One of the places I was very impressed with is Plimouth Plantation in Plymouth, MA. It's a re-creation of the Pilgrim settlement, set in the year 1627 (I think). Each of the employees that you see in the settlement are representing actual people who lived there at that time. They have taken on the history, clothing, even accents of the people they have become. They will not break character. I could not recommend it more highly.

Besides the Science Museum, there is also the Harvard museum, which has some incredible exhibits, and the MIT museum, which is more science/engineering oriented (whod'd a thunk!) but we spent several hours there and really enjoyed it.

Another place that we haven't visited, but it's become very popular in recent months is John Adams' house. Since the book and the HBO movie, people are flocking there in droves.

If you like the performing arts, you can stop by the Bostix kiosks and get 1/2 price day of show tickets for a number of different performances. Blue Man group is always available there for 1/2 price (plus a small handling fee.) Cash only, though. Lots of ATMs available in the near vicinity. (www.artsboston.org)

You'll wish you had weeks to visit instead of a few days..

Sue
 

falmouth3

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An article from AP Travel

Day in Plymouth, Mass: Pilgrims and cranberries By BETH J. HARPAZ, AP Travel Editor
Mon Sep 22, 2:02 PM ET



PLYMOUTH, Mass. - In this storied harbor town where the Mayflower landed nearly 400 years ago, generations of Americans have claimed and reinterpreted the Pilgrim story.


Part of the fun for 21st century visitors is sampling the various layers of history.

Any itinerary should include Plymouth Rock (carted ashore in 1774), Pilgrim Hall Museum (open since 1824, renovated this year), the National Monument to the Forefathers (dedicated in 1889), the Mayflower II (built in 1957), and of course, the area's premier attraction, Plimoth Plantation (open since 1947).

Take a cranberry farm tour while you're in the area and cap off a perfect autumn day with a seafood dinner.

Start your visit at Plimoth Plantation, a living history attraction with a settlers' village that recreates everyday life in 1627. Here you might encounter a costumed interpreter portraying Priscilla Alden making hasty pudding over a fire in a timber-frame house with a thatched cattail roof. Nearby, her neighbors tend goats, pull weeds or share gossip from nearly 400 years ago.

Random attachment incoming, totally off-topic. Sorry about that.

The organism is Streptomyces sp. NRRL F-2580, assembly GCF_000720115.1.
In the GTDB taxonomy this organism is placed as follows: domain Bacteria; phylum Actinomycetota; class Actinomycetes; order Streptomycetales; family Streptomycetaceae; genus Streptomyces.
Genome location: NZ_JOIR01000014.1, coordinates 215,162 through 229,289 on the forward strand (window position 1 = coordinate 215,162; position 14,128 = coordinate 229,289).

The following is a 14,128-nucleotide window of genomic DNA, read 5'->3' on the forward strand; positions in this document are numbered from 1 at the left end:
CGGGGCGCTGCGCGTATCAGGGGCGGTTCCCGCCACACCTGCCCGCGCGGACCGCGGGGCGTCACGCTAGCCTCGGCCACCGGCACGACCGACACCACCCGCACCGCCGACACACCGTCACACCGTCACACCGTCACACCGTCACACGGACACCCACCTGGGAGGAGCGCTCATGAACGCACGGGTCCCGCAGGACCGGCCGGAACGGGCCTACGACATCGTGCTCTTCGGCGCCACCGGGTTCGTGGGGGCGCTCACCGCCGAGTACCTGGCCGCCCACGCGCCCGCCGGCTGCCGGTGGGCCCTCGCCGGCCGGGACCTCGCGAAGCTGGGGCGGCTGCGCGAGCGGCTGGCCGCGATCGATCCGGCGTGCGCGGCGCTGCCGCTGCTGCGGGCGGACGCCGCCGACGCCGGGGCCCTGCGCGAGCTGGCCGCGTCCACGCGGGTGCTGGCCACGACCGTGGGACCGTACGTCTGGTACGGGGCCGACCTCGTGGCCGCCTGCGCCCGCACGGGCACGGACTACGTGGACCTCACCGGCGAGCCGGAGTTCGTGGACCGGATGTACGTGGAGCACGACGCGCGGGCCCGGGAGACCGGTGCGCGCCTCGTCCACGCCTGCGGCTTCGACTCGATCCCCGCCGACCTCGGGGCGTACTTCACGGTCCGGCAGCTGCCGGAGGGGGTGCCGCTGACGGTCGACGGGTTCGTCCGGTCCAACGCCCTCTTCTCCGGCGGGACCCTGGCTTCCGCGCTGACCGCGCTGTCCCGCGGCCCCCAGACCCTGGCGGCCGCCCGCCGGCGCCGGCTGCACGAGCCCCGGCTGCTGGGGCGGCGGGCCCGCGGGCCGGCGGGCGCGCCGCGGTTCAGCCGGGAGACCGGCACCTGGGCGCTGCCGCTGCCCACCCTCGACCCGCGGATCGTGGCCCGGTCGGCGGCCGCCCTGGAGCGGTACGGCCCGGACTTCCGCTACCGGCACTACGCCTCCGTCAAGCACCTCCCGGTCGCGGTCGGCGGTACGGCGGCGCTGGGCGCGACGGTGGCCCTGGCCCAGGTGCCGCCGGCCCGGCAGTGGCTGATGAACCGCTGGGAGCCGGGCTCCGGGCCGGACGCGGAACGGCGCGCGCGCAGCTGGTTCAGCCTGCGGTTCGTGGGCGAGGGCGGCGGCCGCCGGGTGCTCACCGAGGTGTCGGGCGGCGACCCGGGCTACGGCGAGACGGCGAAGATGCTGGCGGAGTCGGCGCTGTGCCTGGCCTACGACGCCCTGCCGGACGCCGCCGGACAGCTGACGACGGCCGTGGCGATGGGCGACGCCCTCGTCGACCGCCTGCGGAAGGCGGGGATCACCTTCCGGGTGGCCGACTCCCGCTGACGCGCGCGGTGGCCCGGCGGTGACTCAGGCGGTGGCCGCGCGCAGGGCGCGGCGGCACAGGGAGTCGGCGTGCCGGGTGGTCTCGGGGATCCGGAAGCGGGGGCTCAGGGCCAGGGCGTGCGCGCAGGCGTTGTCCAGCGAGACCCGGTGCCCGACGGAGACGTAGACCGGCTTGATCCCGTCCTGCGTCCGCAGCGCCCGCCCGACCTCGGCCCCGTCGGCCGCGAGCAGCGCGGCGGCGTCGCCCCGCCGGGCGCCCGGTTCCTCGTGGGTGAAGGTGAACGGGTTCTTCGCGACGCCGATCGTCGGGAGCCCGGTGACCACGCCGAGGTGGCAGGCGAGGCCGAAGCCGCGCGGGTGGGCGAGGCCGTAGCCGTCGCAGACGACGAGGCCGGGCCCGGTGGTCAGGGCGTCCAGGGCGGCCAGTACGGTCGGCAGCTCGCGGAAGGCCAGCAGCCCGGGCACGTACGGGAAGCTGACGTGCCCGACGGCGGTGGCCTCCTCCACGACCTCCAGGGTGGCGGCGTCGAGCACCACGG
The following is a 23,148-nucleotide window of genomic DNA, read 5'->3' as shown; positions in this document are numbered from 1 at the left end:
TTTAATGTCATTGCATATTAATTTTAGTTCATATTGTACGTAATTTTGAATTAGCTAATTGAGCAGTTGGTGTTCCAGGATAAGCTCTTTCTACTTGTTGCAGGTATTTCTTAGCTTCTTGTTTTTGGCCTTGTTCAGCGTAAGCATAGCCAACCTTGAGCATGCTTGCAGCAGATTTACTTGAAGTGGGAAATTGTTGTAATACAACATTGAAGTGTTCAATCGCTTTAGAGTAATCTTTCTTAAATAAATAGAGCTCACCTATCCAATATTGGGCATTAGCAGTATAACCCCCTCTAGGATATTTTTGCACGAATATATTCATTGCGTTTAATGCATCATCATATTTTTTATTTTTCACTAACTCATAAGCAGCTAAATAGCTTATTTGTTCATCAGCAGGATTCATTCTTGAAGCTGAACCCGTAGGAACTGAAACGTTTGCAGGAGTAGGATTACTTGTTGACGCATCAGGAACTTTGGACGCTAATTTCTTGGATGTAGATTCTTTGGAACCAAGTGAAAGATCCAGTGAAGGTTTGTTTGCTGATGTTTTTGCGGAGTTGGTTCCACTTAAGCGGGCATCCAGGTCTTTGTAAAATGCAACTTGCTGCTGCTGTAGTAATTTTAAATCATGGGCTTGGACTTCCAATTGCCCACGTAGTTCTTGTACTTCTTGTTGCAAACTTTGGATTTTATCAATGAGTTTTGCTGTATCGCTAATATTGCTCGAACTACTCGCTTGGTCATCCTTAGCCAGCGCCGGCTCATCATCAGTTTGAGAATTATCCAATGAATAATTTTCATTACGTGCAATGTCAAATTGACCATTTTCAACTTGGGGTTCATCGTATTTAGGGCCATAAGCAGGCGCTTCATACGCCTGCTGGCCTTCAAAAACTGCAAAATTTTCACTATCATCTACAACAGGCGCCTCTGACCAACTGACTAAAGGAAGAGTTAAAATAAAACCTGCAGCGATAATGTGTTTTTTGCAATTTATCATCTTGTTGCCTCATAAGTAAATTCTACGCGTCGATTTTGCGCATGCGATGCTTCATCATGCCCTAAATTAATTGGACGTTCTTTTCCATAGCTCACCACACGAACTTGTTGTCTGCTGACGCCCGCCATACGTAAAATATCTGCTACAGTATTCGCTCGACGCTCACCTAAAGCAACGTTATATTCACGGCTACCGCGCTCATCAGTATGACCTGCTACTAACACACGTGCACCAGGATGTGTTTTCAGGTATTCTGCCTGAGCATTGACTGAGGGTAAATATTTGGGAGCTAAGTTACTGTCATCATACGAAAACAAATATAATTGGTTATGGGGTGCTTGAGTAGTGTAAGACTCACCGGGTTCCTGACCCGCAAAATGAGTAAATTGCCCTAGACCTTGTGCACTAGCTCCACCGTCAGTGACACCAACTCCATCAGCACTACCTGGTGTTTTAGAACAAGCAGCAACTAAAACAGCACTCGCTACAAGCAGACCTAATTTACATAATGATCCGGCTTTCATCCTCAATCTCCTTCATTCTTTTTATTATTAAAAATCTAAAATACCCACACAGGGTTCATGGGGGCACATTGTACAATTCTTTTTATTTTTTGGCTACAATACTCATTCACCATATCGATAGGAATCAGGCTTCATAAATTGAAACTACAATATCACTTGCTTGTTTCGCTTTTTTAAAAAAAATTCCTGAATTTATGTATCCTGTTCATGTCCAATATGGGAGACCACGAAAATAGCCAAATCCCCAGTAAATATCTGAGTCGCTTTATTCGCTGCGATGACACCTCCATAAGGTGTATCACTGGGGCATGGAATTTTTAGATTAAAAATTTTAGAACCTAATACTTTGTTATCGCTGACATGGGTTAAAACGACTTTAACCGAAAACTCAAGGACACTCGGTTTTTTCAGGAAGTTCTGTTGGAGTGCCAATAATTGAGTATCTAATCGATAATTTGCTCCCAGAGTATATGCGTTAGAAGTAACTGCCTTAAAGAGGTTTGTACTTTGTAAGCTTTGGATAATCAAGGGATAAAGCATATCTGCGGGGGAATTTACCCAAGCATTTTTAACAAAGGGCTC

"We had some trouble with the minister," confided one villager, referring to the true story of the Rev. John Lyford, who was banished from the colony. "We had to send him off."

Denise Van Geel, visiting from Belgium, was impressed by the reenactment. "It's so real, you can imagine people have lived here like that."

A wooded path leads from the English village to the Wampanoag Homesite. This part of Plimoth Plantation is staffed by Native Americans in traditional dress, though they are educators, not actors. Visitors can learn how trees were hollowed out with a slow fire to make canoes; step inside a large dwelling that housed several families in winter; and watch as patties of corn meal, ground hazelnuts and blueberries are wrapped in corn husks for cooking.

"It's 17th century Reynolds Wrap," joked Carol Wynne as she tended the snacks in an outdoor fire.

But the Wampanoag site is also designed to help people realize that when the colonists arrived in the New World, "there was already a society that had been here for 12,000 years," said Plimoth Plantation spokeswoman Jennifer Monac. "So many people don't understand that the Pilgrims were immigrants."

A statue of the 17th century Wampanoag leader Massasoit is located in downtown Plymouth and a ceremony is held near there each Thanksgiving to mark the holiday as a "National Day of Mourning" for Native Americans.

Also downtown you'll find a reproduction of the Mayflower, which carried 102 passengers across the Atlantic in 1620. Nearby sits Plymouth Rock, which was identified during the Revolutionary War era as the Pilgrims' point of disembarkation. The boulder's protective portico is under renovation (though scheduled to be completed by Oct. 1), but you can peer through the construction to see the famed but rather ordinary-looking gray stone.

You can lay your hand on an actual chunk of Plymouth Rock at nearby Pilgrim Hall Museum, where it bears a "please touch" sign. While Plimoth Plantation offers a recreation of 17th century life, Pilgrim Hall offers glimpses of the real thing, including a chair and Bible brought over on the Mayflower, an ornate bride's shoe from a 1651 wedding, and the oldest needlepoint sampler in America, dating to 1653. And in case you thought the Pilgrims were teetotalers, guess again. A beer tankard is also on display.